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Oct 2, 2011

Installing Windows 8 Build 8102 M3 Screenshot Gallery

While Microsoft has not made public any new statistics related to the number of Windows Developer Preview downloads, beyond the 500,000 that were grabbed by early adopters in the first day after Windows 8 Build 8102 Milestone (M3) went live, I have a feeling that millions have already jumped at the chance to play with the next version of the OS. 

Having tested Windows 8 Developer Preview myself for over two weeks now, I thought I’d share some of my experiences, and what better way to start than with the installation. 

Check out the set of screenshots included below, they’ll help you get a feeling of the steps needed to be taken in order to deploy this early development milestone of Windows 8. 

The process is extremely simple, and virtually everyone can install Windows 8. But there are a few things that need to be stressed so that even end users can avoid any potential issues. 

Clean install on a dedicated computer or virtual machine deployment

The software giant would tell you that the best way to go is with installing Windows 8 on a dedicated machine, since virtualization technology is bound to impact the overall user experience by offering reduced performance, UI responsiveness, inferior graphics, well, you get the idea. 

My take is that both clean installs and virtual deployments are fair game, and that early adopters should test Windows 8 Build 8102 M3 the way they want, not how Microsoft intends. 

Newer machines are the best choice for a clean install, in terms of dedicated machines. Testers will want Windows 8 to work just as Windows 7. Having deployed Windows 8 a number of times already and in a variety of scenarios, my two cents are that there’s a greater chance of coming across some sort of problem the older that the test machine is. 

Windows 8 might very well deliver extraordinary compatibility with and support for hardware and software solutions, but that’s yet to happen. It will most probably be true for the Release Candidate (RC) and RTM, but the Developer Preview is just an M3. Incompatibilities exist. Some drivers are not supported. Like as I said, use a recently released PC.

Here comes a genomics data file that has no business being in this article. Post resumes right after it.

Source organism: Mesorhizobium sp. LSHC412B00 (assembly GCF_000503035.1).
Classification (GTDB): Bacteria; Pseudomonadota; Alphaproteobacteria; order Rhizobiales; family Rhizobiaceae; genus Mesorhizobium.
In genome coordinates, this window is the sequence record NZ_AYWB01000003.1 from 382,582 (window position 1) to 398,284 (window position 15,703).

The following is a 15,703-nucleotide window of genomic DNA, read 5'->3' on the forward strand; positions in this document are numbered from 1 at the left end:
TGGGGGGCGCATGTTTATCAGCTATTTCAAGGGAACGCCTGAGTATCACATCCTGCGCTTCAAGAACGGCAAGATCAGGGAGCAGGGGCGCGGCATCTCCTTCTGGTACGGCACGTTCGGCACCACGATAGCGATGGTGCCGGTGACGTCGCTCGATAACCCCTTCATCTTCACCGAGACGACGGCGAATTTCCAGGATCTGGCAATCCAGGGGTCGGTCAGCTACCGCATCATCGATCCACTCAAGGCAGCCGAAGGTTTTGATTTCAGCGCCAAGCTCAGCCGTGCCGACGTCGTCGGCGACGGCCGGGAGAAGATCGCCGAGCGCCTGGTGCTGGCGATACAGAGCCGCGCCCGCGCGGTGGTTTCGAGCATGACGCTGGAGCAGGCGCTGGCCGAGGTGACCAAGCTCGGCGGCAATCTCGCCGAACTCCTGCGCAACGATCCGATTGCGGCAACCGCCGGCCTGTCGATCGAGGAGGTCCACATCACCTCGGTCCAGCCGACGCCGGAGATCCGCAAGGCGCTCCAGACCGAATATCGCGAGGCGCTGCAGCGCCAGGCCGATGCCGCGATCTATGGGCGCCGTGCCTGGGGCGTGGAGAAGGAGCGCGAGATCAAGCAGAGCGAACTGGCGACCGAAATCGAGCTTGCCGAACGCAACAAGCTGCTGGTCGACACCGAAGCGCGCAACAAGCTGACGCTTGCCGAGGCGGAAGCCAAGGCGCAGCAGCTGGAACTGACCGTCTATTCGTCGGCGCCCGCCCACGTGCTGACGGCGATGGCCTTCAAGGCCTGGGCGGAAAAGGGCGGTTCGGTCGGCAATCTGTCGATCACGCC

Since dedicated machines just for testing at not at the disposal of all users, the most common test scenario that I expect involves deploying Windows 8 on an existing Windows 7 PC in a dual boot configuration. 

It’s easy. No worries. Just make sure you have a free partition. At least 20GB if you’re going to test x64 (64-bit) Windows 8, or 16BG for the x86 (32-bit) version. This is really important as the installation process would fail unless these numbers are right. 

On an already portioned HDD, rightly click My Computer and select Manage – you need to have admin privileges. On the left hand side pane, select disk management. It might take a few moments for all the hard drive info to be displayed, Be patient. 

If you have a Basic disk than you can go ahead with the clean install. If the disk is dedicated, virtualization is the way to go for you. 

Let’s assume that your disk is Basic and that you have at least one partition which can be shrunk. Right click it and select Shrink Volume, and enter the equivalent of at least 20GB. I’d also do this even for x86 deployments, just to be safe. If you plan to use Windows 8 Build M3 extensively, then provide it with more disk space. 

When shrinking a volume, new, unallocated space results. Right click that and select to create a new simple volume, format it NTFS, a quick format will do just fine, allocate a drive letter to it, well, just follow the wizard, its guidance is pretty good. 

One you have created the new partition, you’re ready to go to the next stage. 

USB deployment, DVD install, and other options

The Windows 7 USB / DVD Download Tool is you’re best choice for creating DVD media, or a bootable USB device from one of the Windows 8 ISO images. 

The last two can be burned to a DVD. Use the Windows 7 USB / DVD Download Tool to do so, and trust the resource’s wizard, it couldn’t really be much simpler than it makes it to be.